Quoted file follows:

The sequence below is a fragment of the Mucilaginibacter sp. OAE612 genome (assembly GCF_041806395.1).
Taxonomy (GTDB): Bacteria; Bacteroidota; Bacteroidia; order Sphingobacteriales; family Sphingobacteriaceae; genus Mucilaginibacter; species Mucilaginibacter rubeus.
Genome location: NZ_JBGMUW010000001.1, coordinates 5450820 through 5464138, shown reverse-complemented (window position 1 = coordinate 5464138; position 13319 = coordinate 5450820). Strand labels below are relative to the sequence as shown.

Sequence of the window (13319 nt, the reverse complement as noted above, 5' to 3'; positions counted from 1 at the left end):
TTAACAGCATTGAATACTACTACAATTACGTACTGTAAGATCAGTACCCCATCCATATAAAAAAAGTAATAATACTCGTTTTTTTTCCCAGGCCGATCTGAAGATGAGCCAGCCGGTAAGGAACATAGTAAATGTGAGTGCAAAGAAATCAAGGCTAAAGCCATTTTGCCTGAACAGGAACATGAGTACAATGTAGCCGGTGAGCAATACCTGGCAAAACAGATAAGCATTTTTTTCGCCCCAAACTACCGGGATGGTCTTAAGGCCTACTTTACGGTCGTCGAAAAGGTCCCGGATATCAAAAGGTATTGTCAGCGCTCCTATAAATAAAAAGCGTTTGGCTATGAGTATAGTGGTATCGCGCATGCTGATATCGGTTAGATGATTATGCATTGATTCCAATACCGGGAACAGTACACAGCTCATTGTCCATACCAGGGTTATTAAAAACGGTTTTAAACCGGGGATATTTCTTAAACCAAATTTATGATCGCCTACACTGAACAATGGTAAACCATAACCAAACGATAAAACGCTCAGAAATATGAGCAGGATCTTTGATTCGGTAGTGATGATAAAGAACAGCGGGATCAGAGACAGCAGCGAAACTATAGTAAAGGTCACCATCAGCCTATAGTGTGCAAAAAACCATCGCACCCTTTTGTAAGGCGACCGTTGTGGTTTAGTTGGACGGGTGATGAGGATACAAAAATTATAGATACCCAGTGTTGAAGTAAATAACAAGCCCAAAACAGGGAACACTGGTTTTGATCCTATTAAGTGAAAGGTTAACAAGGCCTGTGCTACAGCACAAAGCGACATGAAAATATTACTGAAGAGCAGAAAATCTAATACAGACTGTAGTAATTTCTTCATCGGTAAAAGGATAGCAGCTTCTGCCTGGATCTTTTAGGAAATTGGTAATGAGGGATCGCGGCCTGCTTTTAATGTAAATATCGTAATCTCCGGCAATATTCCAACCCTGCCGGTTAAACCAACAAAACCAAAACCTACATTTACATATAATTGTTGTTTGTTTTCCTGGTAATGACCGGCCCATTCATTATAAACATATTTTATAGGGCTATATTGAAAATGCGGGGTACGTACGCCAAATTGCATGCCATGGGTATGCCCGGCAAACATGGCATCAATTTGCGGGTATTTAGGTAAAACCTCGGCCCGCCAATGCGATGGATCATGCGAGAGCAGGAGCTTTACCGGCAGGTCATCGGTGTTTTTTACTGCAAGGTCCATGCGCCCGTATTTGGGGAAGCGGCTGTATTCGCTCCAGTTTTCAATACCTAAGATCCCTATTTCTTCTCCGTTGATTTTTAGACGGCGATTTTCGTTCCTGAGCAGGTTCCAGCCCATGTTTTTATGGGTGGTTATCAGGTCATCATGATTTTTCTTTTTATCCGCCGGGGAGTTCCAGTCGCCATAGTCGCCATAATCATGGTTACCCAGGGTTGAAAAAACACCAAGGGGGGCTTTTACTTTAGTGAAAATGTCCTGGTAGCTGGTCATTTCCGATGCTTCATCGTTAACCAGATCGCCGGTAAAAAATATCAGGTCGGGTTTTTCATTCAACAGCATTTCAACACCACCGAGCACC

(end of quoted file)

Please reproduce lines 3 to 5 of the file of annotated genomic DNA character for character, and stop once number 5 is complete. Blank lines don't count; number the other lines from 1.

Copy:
Genome location: NZ_JBGMUW010000001.1, coordinates 5450820 through 5464138, shown reverse-complemented (window position 1 = coordinate 5464138; position 13319 = coordinate 5450820). Strand labels below are relative to the sequence as shown.

Sequence of the window (13319 nt, the reverse complement as noted above, 5' to 3'; positions counted from 1 at the left end):
TTAACAGCATTGAATACTACTACAATTACGTACTGTAAGATCAGTACCCCATCCATATAAAAAAAGTAATAATACTCGTTTTTTTTCCCAGGCCGATCTGAAGATGAGCCAGCCGGTAAGGAACATAGTAAATGTGAGTGCAAAGAAATCAAGGCTAAAGCCATTTTGCCTGAACAGGAACATGAGTACAATGTAGCCGGTGAGCAATACCTGGCAAAACAGATAAGCATTTTTTTCGCCCCAAACTACCGGGATGGTCTTAAGGCCTACTTTACGGTCGTCGAAAAGGTCCCGGATATCAAAAGGTATTGTCAGCGCTCCTATAAATAAAAAGCGTTTGGCTATGAGTATAGTGGTATCGCGCATGCTGATATCGGTTAGATGATTATGCATTGATTCCAATACCGGGAACAGTACACAGCTCATTGTCCATACCAGGGTTATTAAAAACGGTTTTAAACCGGGGATATTTCTTAAACCAAATTTATGATCGCCTACACTGAACAATGGTAAACCATAACCAAACGATAAAACGCTCAGAAATATGAGCAGGATCTTTGATTCGGTAGTGATGATAAAGAACAGCGGGATCAGAGACAGCAGCGAAACTATAGTAAAGGTCACCATCAGCCTATAGTGTGCAAAAAACCATCGCACCCTTTTGTAAGGCGACCGTTGTGGTTTAGTTGGACGGGTGATGAGGATACAAAAATTATAGATACCCAGTGTTGAAGTAAATAACAAGCCCAAAACAGGGAACACTGGTTTTGATCCTATTAAGTGAAAGGTTAACAAGGCCTGTGCTACAGCACAAAGCGACATGAAAATATTACTGAAGAGCAGAAAATCTAATACAGACTGTAGTAATTTCTTCATCGGTAAAAGGATAGCAGCTTCTGCCTGGATCTTTTAGGAAATTGGTAATGAGGGATCGCGGCCTGCTTTTAATGTAAATATCGTAATCTCCGGCAATATTCCAACCCTGCCGGTTAAACCAACAAAACCAAAACCTACATTTACATATAATTGTTGTTTGTTTTCCTGGTAATGACCGGCCCATTCATTATAAACATATTTTATAGGGCTATATTGAAAATGCGGGGTACGTACGCCAAATTGCATGCCATGGGTATGCCCGGCAAACATGGCATCAATTTGCGGGTATTTAGGTAAAACCTCGGCCCGCCAATGCGATGGATCATGCGAGAGCAGGAGCTTTACCGGCAGGTCATCGGTGTTTTTTACTGCAAGGTCCATGCGCCCGTATTTGGGGAAGCGGCTGTATTCGCTCCAGTTTTCAATACCTAAGATCCCTATTTCTTCTCCGTTGATTTTTAGACGGCGATTTTCGTTCCTGAGCAGGTTCCAGCCCATGTTTTTATGGGTGGTTATCAGGTCATCATGATTTTTCTTTTTATCCGCCGGGGAGTTCCAGTCGCCATAGTCGCCATAATCATGGTTACCCAGGGTTGAAAAAACACCAAGGGGGGCTTTTACTTTAGTGAAAATGTCCTGGTAGCTGGTCATTTCCGATGCTTCATCGTTAACCAGATCGCCGGTAAAAAATATCAGGTCGGGTTTTTCATTCAACAGCATTTCAACACCACCGAGCACC